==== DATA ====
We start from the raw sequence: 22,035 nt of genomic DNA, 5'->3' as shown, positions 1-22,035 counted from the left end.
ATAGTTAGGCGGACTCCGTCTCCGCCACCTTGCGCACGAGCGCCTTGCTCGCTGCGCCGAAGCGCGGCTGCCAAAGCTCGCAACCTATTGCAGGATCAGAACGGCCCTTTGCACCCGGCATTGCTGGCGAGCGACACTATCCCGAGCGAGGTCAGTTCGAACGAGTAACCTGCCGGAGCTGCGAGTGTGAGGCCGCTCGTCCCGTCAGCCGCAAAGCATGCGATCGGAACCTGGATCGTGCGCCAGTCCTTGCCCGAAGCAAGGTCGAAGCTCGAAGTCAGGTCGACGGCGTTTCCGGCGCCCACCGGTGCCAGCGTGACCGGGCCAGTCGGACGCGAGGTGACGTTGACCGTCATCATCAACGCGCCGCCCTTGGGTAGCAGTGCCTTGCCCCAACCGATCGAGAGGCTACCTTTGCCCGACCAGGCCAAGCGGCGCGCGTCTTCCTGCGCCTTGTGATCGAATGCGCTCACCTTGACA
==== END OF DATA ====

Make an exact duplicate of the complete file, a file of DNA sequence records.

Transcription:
We start from the raw sequence: 22,035 nt of genomic DNA, 5'->3' as shown, positions 1-22,035 counted from the left end.
ATAGTTAGGCGGACTCCGTCTCCGCCACCTTGCGCACGAGCGCCTTGCTCGCTGCGCCGAAGCGCGGCTGCCAAAGCTCGCAACCTATTGCAGGATCAGAACGGCCCTTTGCACCCGGCATTGCTGGCGAGCGACACTATCCCGAGCGAGGTCAGTTCGAACGAGTAACCTGCCGGAGCTGCGAGTGTGAGGCCGCTCGTCCCGTCAGCCGCAAAGCATGCGATCGGAACCTGGATCGTGCGCCAGTCCTTGCCCGAAGCAAGGTCGAAGCTCGAAGTCAGGTCGACGGCGTTTCCGGCGCCCACCGGTGCCAGCGTGACCGGGCCAGTCGGACGCGAGGTGACGTTGACCGTCATCATCAACGCGCCGCCCTTGGGTAGCAGTGCCTTGCCCCAACCGATCGAGAGGCTACCTTTGCCCGACCAGGCCAAGCGGCGCGCGTCTTCCTGCGCCTTGTGATCGAATGCGCTCACCTTGACA